Pain Research and Management

Chronic Spinal Pain: Pathophysiology, Diagnosis, and Treatment


Publishing date
01 Mar 2019
Status
Published
Submission deadline
19 Oct 2018

Lead Editor

1General Hospital of Armed Police Force, Beijing, China

2University of Newcastle, Newcastle, Australia

3Virginia Spine Research Institute, Virginia, USA

4Shanghai Jiao Tong University, Shanghai, China


Chronic Spinal Pain: Pathophysiology, Diagnosis, and Treatment

Description

Chronic spinal pain is a common global problem, one of the most leading causes of disability among adults worldwide. It covers chronic neck, thoracic, and low back pain. Chronic spinal pain in the absence of radiculopathy, myelopathy, or clear serious underlying disease is also called mechanical pain. Despite the frequency of this presenting complaint, a clear understanding of its etiologies is often elusive. Any innervated neck structures, such as muscles, synovial joints, intervertebral discs, dura mater, and ligaments, may cause pain theoretically. Among all the causes of chronic spinal pain, discogenic and facetogenic pain related to degeneration of intervertebral discs and facet joints have been thought as the top two common causes. Despite its enduring presence, pain ostensibly emanating from a disc or a facet joint itself has hitherto remained poorly defined, and its diagnosis and treatment have been exceedingly controversial.

For patients with chronic spinal pain alone, in the absence of obvious lesions, the specific anatomic cause of pain and illness can rarely be known with certainty unless precision and fluoroscopically guided diagnostic procedures are performed. Imaging studies, in particular magnetic resonance imaging, may reveal no abnormality or show common degenerative changes that are most frequently observed among people without spinal pain. Under such circumstances, some invasive diagnostic techniques, such as discography and facet joint injection or nerve block, may have to be used. Acceptable low false positive rates can only be maintained using these diagnostic procedures by adhering to stringent operational criteria.

The conservative therapy includes the use of nonsteroidal anti-inflammatory drugs, muscle relaxants, or even a short course of opioid pain medication in conjunction with nonpharmacological strategies such as physical therapy, all of which lead to improvement in a majority of patients. However, if conservative therapy fails in symptomatic relief, some invasive treatments such as epidural steroid injections, facet injections, and radiofrequency ablations are generally considered. Unfortunately, these invasive procedures may not decrease the need for subsequent surgeries in patients with chronic neck or back pain secondary to degenerative cervical or lumbar intervertebral discs if the exact diagnosis is not confirmed. Surgical intervention in the absence of disc herniation, stenosis, or clear obvious underlying disease is controversial. Because the reported results vary considerably in different studies, the debate continues as to whether surgical treatment should be attempted.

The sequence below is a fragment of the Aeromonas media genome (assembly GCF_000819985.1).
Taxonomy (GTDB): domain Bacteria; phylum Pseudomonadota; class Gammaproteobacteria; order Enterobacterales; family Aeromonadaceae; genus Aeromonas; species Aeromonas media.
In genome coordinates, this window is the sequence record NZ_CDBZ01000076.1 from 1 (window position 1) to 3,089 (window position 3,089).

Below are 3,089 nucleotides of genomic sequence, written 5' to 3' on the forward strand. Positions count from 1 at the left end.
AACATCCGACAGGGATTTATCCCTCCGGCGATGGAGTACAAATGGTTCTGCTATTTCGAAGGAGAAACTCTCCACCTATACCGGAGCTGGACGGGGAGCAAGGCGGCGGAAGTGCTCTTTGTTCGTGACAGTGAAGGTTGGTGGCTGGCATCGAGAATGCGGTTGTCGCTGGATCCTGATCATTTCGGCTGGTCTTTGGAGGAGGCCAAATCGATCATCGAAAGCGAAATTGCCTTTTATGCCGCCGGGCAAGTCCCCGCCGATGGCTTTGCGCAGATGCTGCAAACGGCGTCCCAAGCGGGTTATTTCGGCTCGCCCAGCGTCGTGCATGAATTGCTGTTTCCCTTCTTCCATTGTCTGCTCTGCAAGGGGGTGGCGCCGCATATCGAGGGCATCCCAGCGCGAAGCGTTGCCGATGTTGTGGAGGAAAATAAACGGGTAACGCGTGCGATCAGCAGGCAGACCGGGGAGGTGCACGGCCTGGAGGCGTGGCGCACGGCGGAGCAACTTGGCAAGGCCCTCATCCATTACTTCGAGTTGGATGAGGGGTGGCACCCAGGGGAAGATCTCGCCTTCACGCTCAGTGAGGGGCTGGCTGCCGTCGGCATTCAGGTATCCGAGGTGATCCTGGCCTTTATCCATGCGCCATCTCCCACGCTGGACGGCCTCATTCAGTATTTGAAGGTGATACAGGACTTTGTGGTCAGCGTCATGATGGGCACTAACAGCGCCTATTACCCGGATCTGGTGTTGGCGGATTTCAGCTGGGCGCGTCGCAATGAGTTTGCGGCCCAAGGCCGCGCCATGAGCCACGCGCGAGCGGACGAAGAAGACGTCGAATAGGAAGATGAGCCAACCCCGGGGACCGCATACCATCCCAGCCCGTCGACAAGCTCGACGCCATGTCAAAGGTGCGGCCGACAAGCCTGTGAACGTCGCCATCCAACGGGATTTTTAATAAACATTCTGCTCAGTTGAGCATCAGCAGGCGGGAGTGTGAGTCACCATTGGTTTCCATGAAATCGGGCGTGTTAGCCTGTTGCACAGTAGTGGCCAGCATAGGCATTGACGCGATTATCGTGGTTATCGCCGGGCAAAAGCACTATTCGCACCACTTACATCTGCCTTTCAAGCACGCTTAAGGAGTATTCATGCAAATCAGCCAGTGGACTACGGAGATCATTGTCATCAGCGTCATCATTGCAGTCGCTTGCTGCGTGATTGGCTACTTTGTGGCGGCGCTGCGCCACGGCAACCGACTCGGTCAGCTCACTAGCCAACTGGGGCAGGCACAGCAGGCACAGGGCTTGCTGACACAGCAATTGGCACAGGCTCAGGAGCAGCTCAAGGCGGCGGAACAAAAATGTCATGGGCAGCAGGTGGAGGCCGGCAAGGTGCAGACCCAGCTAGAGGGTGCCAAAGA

This special issue seeks to cover chronic spinal pain related basic and clinical studies. Authors are cordially invited to submit high-quality review or research articles that may improve our understanding on pathophysiology, diagnosis, and treatment of chronic spinal pain. We will give priority to new pathophysiological insights, new diagnostic and differential methods, and treatment of chronic spinal pain. Of course, long term randomized double-blind clinical control studies are especially welcome in the treatment of chronic spinal pain.

Potential topics include but are not limited to the following:

  • Novel insights into pathophysiology of chronic spinal pain
  • Epidemiology of chronic spinal pain
  • Natural history of chronic spinal pain
  • Diagnostic and differential methods
  • Discography and facet joint block related basic and clinical study
  • Treatment of chronic spinal pain including conservative, invasive, surgical, or biologic methods
Pain Research and Management
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Acceptance rate34%
Submission to final decision76 days
Acceptance to publication31 days
CiteScore3.100
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